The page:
Fill the pastry case with the meat, and push a single bay leaf into the very centre of the pie.

How to make a pork pie
Roll out a suitably sized pastry lid and crimp it into place, using a little beaten egg to glue the joint together. Cut a small hole in the top of the pastry.

Bake at 180c for thirty minutes, then reduce the heat to 160c and continue to cook for a further hour and a quarter.

After this time, take the pie out of it’s tin and brush the top and sides with beaten egg, returning it to the oven for another quarter of an hour to brown.

When the pie has finally finished cooking, let it stand for half an hour or so to cool, then heat up 250ml of pork stock that will set to a jelly in a pan. Making pork stock with a couple of trotters will guarantee that the stock will set, but if you’re unsure, add some gelatin as well.

Using a turkey baster, squirt the hot stock into the hole at the top of the pie. The meat will have shrunk during cooking, and there’ll be a gap between it and the crust, which you want to fill with jelly. This could take some time – let the stock sink into the pie before adding more – but try to get as much stock in as possible.

Leave the pie to cool completely, then refrigerate overnight to allow the jelly to set.

Serve huge wedges with a simple salad and some chutney for an easy, but substantial lunch.

The pie will keep for a couple of weeks in the fridge. It’s enormous – you’ll need a lot of people to eat it in one go. This is proper food.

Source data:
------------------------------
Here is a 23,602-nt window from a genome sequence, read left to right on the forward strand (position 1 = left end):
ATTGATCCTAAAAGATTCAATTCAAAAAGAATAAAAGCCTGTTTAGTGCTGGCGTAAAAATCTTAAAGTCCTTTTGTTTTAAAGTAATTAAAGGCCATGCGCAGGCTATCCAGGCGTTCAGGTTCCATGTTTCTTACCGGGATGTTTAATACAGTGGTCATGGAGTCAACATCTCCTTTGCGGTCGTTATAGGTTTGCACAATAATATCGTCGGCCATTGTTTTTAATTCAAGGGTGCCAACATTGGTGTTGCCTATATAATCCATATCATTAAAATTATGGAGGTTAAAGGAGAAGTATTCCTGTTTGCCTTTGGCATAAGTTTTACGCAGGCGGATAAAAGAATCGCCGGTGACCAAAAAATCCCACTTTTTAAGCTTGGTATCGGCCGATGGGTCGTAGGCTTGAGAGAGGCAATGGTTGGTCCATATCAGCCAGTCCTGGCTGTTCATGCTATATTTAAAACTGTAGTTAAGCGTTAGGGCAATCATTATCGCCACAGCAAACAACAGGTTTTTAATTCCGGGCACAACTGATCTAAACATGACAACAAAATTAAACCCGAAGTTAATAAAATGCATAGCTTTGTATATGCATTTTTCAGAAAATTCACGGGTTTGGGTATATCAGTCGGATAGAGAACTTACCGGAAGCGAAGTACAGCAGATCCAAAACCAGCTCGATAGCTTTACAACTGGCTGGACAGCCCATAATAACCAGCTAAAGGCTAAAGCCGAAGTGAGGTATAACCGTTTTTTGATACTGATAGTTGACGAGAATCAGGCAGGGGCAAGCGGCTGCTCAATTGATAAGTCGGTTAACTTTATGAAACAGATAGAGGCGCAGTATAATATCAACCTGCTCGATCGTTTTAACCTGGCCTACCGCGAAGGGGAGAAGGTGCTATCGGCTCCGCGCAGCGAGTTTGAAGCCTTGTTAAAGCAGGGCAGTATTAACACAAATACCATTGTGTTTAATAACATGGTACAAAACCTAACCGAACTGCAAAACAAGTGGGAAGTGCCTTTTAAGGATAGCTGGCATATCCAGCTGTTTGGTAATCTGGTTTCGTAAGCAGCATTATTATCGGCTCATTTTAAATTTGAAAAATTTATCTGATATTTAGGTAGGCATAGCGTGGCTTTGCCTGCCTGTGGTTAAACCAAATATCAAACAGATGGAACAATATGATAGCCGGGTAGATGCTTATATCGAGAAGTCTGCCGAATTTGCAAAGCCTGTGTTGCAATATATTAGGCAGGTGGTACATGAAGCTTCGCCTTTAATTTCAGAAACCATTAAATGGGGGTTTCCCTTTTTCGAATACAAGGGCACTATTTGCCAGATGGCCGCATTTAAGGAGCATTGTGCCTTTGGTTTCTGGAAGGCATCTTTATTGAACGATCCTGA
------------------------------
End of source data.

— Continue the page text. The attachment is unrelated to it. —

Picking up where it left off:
This recipe is from Hugh Fearnley-Whittingstall’s unsurpassed The River Cottage Meat Book. All carnivores should own a copy.

How to make a pork pie

{ 17 comments… read them below or add one }

Chris Thompson April 26, 2010 at 9:46 am

Just made your pork pie very pleased with it for my 1st attempt. I didnt have any real butter in so i used ghee ! Pastry was very good, no bacon so i used panchetta a little big on the bite so bacon next time for me, I also didnt have Mace so just risked it without maybe a bit more pepper next time for my taste and to top it off i cooked it outdoors in my brick oven i have just completed excellent.. Have you tried Old Spot brewerys beer ?? Its on at several places loccally but without doubt it is kept best at the New Inn at Denholme light but dark is the one to try there. Many thanks

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rich April 26, 2010 at 5:26 pm